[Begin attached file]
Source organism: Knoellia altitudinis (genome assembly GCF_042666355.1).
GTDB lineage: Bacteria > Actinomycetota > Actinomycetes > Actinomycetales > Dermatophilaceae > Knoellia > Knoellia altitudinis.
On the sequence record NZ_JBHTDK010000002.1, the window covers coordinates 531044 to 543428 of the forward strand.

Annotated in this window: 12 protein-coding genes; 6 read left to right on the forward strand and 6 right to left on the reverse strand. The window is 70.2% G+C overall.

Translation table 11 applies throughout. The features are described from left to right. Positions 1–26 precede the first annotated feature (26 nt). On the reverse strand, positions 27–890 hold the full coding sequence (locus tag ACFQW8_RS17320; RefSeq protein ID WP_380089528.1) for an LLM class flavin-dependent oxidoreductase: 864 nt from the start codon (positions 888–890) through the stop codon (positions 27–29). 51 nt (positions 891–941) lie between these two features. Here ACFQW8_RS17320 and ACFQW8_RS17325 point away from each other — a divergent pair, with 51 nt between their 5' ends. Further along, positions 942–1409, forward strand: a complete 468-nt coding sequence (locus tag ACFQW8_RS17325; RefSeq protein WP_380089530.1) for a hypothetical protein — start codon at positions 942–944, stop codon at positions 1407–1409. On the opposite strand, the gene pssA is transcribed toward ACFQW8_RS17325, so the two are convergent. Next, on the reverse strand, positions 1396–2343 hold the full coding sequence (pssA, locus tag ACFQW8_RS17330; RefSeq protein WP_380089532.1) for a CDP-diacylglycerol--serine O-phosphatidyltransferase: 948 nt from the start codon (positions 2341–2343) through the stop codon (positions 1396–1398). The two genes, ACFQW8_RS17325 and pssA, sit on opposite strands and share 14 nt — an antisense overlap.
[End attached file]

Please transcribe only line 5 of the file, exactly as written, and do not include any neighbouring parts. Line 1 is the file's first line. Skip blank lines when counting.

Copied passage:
Translation table 11 applies throughout. The features are described from left to right. Positions 1–26 precede the first annotated feature (26 nt). On the reverse strand, positions 27–890 hold the full coding sequence (locus tag ACFQW8_RS17320; RefSeq protein ID WP_380089528.1) for an LLM class flavin-dependent oxidoreductase: 864 nt from the start codon (positions 888–890) through the stop codon (positions 27–29). 51 nt (positions 891–941) lie between these two features. Here ACFQW8_RS17320 and ACFQW8_RS17325 point away from each other — a divergent pair, with 51 nt between their 5' ends. Further along, positions 942–1409, forward strand: a complete 468-nt coding sequence (locus tag ACFQW8_RS17325; RefSeq protein WP_380089530.1) for a hypothetical protein — start codon at positions 942–944, stop codon at positions 1407–1409. On the opposite strand, the gene pssA is transcribed toward ACFQW8_RS17325, so the two are convergent. Next, on the reverse strand, positions 1396–2343 hold the full coding sequence (pssA, locus tag ACFQW8_RS17330; RefSeq protein WP_380089532.1) for a CDP-diacylglycerol--serine O-phosphatidyltransferase: 948 nt from the start codon (positions 2341–2343) through the stop codon (positions 1396–1398). The two genes, ACFQW8_RS17325 and pssA, sit on opposite strands and share 14 nt — an antisense overlap.